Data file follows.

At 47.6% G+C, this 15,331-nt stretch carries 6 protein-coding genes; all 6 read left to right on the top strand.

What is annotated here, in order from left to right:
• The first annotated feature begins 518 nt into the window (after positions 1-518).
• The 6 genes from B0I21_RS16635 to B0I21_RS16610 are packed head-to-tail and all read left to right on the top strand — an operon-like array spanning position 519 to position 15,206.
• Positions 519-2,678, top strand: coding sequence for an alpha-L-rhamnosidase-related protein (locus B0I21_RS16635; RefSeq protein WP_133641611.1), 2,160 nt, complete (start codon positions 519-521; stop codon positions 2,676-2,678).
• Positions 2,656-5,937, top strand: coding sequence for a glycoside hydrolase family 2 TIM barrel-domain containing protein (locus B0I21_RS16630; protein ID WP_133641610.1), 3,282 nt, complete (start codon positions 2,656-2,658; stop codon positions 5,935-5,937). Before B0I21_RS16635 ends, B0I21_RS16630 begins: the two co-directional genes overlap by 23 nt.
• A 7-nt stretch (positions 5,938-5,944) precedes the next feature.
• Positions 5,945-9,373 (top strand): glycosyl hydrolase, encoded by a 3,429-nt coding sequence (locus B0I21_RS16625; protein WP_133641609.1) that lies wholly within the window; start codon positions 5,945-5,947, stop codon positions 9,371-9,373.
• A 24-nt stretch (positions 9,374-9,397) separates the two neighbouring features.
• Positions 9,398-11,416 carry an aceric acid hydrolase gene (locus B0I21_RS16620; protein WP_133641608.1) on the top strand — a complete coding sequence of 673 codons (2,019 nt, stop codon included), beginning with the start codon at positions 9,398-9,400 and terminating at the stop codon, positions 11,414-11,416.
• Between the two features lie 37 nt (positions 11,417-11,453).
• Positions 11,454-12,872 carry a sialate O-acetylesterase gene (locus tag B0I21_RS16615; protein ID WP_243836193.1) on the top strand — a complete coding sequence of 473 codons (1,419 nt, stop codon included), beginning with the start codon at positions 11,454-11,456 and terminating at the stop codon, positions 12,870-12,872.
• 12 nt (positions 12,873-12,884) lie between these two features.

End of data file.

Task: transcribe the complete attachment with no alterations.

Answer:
At 47.6% G+C, this 15,331-nt stretch carries 6 protein-coding genes; all 6 read left to right on the top strand.

What is annotated here, in order from left to right:
• The first annotated feature begins 518 nt into the window (after positions 1-518).
• The 6 genes from B0I21_RS16635 to B0I21_RS16610 are packed head-to-tail and all read left to right on the top strand — an operon-like array spanning position 519 to position 15,206.
• Positions 519-2,678, top strand: coding sequence for an alpha-L-rhamnosidase-related protein (locus B0I21_RS16635; RefSeq protein WP_133641611.1), 2,160 nt, complete (start codon positions 519-521; stop codon positions 2,676-2,678).
• Positions 2,656-5,937, top strand: coding sequence for a glycoside hydrolase family 2 TIM barrel-domain containing protein (locus B0I21_RS16630; protein ID WP_133641610.1), 3,282 nt, complete (start codon positions 2,656-2,658; stop codon positions 5,935-5,937). Before B0I21_RS16635 ends, B0I21_RS16630 begins: the two co-directional genes overlap by 23 nt.
• A 7-nt stretch (positions 5,938-5,944) precedes the next feature.
• Positions 5,945-9,373 (top strand): glycosyl hydrolase, encoded by a 3,429-nt coding sequence (locus B0I21_RS16625; protein WP_133641609.1) that lies wholly within the window; start codon positions 5,945-5,947, stop codon positions 9,371-9,373.
• A 24-nt stretch (positions 9,374-9,397) separates the two neighbouring features.
• Positions 9,398-11,416 carry an aceric acid hydrolase gene (locus B0I21_RS16620; protein WP_133641608.1) on the top strand — a complete coding sequence of 673 codons (2,019 nt, stop codon included), beginning with the start codon at positions 9,398-9,400 and terminating at the stop codon, positions 11,414-11,416.
• Between the two features lie 37 nt (positions 11,417-11,453).
• Positions 11,454-12,872 carry a sialate O-acetylesterase gene (locus tag B0I21_RS16615; protein ID WP_243836193.1) on the top strand — a complete coding sequence of 473 codons (1,419 nt, stop codon included), beginning with the start codon at positions 11,454-11,456 and terminating at the stop codon, positions 12,870-12,872.
• 12 nt (positions 12,873-12,884) lie between these two features.